A Volunteers Experience
Since the start of this year we have had the pleasure to be able to share with you stories of our rescue center. Many people because of this have contacted us informing us of how much they enjoy reading the weekly stories and several people have also asked us about volunteering.
So this week one of our volunteers has written about his experiences here at the center.
As I walked through the gates of The Easy Horse Care Rescue Centre one Sunday afternoon in February I was not sure what I would find. Yes, I had read about the cruelty and mistreatment that the horses and donkeys had suffered and the work that the Foundation was doing to help them recover.
As the gates swung shut behind me I found myself amongst many other visitors sitting at tables in the shaded garden enjoying snacks and lunch served from the onsite kitchen. Picking their way between the chairs were half a dozen chickens with three or four very friendly dogs lounging around keeping an eye on proceedings. A turkey and a pot bellied pig were also in attendance while the peacocks kept their distance accompanied by a large goose and a cockerel.
Next to the kitchen is a marquee selling Easy Horse Care merchandise. T-shirts, hats, mugs, pens, pencils, calenders, photos of the residents and assorted souvenirs. This collection along with the six local charity shops are an essential source of income for the Foundation.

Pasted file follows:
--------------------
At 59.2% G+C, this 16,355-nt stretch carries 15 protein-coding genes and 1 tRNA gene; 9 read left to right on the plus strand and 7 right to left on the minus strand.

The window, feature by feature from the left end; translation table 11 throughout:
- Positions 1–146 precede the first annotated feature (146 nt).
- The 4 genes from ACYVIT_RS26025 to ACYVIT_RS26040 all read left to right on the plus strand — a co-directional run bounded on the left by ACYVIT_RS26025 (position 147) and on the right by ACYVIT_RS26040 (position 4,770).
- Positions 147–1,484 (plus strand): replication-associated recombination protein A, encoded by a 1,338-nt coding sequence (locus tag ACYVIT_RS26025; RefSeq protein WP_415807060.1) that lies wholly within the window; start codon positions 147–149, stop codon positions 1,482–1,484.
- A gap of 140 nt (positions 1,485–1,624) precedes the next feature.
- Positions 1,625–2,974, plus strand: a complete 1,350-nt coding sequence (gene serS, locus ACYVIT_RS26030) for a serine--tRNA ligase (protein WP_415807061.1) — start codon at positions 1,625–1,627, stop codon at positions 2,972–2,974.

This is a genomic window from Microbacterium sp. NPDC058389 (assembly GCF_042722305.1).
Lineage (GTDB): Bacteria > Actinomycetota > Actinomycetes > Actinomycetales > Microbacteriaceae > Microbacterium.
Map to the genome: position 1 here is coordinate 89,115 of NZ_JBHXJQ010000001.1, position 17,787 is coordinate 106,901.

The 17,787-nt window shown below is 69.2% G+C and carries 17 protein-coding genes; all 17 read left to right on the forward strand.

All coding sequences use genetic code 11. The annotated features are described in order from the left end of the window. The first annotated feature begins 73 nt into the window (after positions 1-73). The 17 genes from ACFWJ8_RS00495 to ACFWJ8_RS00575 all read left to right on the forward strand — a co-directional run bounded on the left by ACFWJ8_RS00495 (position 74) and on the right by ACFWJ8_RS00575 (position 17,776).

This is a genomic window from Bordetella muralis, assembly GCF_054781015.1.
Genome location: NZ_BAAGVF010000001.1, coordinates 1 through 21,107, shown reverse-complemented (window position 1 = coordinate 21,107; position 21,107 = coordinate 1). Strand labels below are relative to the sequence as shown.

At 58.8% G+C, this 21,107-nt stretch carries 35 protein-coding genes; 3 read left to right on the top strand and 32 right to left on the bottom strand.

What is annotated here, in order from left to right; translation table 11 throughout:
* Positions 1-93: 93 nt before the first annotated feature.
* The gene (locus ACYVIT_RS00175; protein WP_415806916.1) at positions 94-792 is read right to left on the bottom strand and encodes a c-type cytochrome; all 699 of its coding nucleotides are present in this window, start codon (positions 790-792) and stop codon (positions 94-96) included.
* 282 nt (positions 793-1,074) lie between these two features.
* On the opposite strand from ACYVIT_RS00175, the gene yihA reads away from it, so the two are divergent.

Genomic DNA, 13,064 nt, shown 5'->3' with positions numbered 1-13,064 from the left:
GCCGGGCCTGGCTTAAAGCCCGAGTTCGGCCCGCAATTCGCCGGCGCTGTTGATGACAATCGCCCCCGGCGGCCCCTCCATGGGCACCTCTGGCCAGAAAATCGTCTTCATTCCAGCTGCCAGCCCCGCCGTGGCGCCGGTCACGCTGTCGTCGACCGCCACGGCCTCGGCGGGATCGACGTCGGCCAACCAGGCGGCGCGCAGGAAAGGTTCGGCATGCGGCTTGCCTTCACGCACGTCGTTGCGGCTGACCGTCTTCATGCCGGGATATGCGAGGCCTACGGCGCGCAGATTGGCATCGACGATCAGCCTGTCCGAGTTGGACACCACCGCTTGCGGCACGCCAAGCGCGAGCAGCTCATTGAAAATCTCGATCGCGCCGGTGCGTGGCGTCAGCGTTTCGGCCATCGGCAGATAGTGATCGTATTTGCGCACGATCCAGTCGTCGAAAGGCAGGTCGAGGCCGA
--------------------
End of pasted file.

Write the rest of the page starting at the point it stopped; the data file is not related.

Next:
On the stroke of 2pm Sue Weeding, co founder of the Centre took twenty of us on a guided tour of the garden, stables and outside paddocks explaining in graphic detail the appalling injuries and mistreatment some of the fifty three horses, ponies and donkeys had suffered at the hands of their previous "owners". This can be quite emotional so tissues and handkerchiefs are advisable.
I was so touched by the plight of these magnificent, harmless creatures that I became a volunteer there and then not quite knowing what I was letting myself in for. I could have worked in one of the charity shops but aged 66 I needed fresh air and exercise.
"Mucking out" was the term used by Sue when I asked if there was anything else I could do and I knew then it was going to be hard work, smelly and messy.
Reporting for duty the following morning suitably attired in an old T-shirt, jeans and battered hat complete with Caterpillar boots little did I now that after five hours I would go home looking like Worsel Gummidge!
I opted to clear the eleven large external paddocks of droppings, which, incidentally a horse deposits twelve times a day.
Armed with a large wheelbarrow, a large brush and a large shovel I set forth for my first appointment with two large horses in the first area. (Everything is large here )
What struck me first though was how peaceful and calm the Rojales countryside is when most sensible folk are still tucked up in bed. In recent months I have been joined by swooping swallows, our resident cuckoo, hoopoes pecking around in the undergrowth, skylarks, various small brightly coloured finches and the resident pigeons, not forgetting the aforementioned goose who even now still tries to take a piece out of my leg if I wander too near. The local farmers chug by on their ancient tractors and wave probably thinking to themselves, rather him than me.
The work is hard, well it is for me at my age, and during my shift I probably transport (push) over twenty five barrow loads of manure to the large heap situated between the farmers fields. This manure is taken by the farmers with the aid of a JCB and tractor and trailer to be used for growing their crops.